MomTrusted on Parenting, Kids, and Early Education

3 Practical Self-defense Tips for Children

*Note from MomTrusted*
The information below is for extreme cases and while we don’t think it’s useful to scare your child or make them feel paranoid that people are out to get them, we do believe there are lots of constructive ways to teach these things to children to encourage safety.  Below outlines what a child should do if they are being abducted but most children will never find themselves in this situation.  Here is a great resource for teaching your child about stranger safety without scaring them: kidpower.org/library/article/safe-without-scared/

 

 

While everyday situations do not call for self defense, being aware of dubious situations and being able to defend yourself should the need arise is important for children growing up in our society. Below are three tips on how to defend yourself as a young adult or child.
 
Be Aware

When a child is away from their parents or in an area they don’t know, encourage them to pay attention to their surroundings. Avoid areas such as alleyways or unlit sidewalks, and try to provide them with information on where they could go if they got lost or separated, such as a store, front desk, or a police station, to try and get help. Make sure they know to avoid vehicles or people they do not know. Teach them to avoid talking with or going anywhere with strangers, such as an adult at the park who may begin to talk to them out of nowhere. Remind them that if they are approached by a stranger, they should go to an adult they do know or leave immediately to avoid any conflicts. Teach them to identify individuals who may be able to help them, such as a police officer, and how to contact authorities if this is necessary.
 
Getting Away

If something does happen to your child, give them ideas on what they can do to remove themselves from the situation. Encourage your child to make as much noise as they can, screaming things such as “help” or “fire” which will get the attention of people in the area. Encourage them to struggle and fight to get away, and remind them that in an emergency where they are potentially being taken or kidnapped, things like scratching or biting or pulling hair may help them escape. Remember to include that if they are able to get loose, they should run away as fast as they can, continuing to ask for help and encouraging people to call 911. A self defense class may be a good way to help them feel they have a way of getting away if something were to happen, as this will help your child have a positive way to defend themselves if they are at risk for being harmed or taken. Most rec centers, gyms, or local activity centers have classes for children in self defense.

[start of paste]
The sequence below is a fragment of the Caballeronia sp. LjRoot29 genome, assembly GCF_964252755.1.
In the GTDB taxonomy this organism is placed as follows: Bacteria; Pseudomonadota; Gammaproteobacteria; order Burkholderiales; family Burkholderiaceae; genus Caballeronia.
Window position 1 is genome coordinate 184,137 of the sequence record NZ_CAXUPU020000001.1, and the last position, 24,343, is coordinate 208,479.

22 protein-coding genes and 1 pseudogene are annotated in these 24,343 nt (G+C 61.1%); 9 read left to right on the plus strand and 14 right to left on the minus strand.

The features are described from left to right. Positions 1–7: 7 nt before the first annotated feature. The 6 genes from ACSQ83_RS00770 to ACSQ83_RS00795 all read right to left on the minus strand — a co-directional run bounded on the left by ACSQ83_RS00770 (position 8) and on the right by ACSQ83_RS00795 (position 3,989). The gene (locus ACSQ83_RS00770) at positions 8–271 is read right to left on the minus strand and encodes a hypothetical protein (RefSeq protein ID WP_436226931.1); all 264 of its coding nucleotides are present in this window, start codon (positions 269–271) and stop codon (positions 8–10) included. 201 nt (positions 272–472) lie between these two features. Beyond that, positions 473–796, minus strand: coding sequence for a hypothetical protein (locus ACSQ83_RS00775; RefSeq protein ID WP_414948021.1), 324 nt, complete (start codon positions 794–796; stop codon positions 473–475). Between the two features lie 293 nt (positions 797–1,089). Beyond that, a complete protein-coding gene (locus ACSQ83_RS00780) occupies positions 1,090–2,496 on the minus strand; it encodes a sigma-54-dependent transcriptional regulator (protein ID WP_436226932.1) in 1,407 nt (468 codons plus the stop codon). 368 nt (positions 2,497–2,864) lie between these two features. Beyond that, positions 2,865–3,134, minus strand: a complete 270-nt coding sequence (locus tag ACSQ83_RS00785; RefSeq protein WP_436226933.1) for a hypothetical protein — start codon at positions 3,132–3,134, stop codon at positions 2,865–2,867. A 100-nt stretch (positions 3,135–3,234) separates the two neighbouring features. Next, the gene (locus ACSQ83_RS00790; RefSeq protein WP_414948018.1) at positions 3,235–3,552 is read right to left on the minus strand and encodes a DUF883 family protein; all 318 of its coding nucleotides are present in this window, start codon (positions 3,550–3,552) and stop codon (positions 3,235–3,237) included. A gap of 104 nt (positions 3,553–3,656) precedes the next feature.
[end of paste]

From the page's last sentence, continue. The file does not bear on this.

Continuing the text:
Inform and Alert

Teach your child how to move with a group and know their information. Your child should always stay with a group whenever possible, and never leave the house by themselves, especially after dark. Encourage your child to take a dog with them if they own one when going out on walks or running errands if at all possible. A child should always know 911, as well as their address, phone number, and name of at least one parent or guardian. Make sure they know their way around where they are going, as well as escape routes or shortcuts if they need to make a quick escape. They should also know how to get to a safe location other than home, such as a bank, store, or school, as these places are all locations where there are adults who can help with a situation as needed.
 
Christopher Watson is a martial arts instructor with a background in security and recently contributed to the Top 10 Best Online Homeland Security Degree Programs for professionals looking to get quality training in security from home.
Attached Images:License: Creative Commons image source

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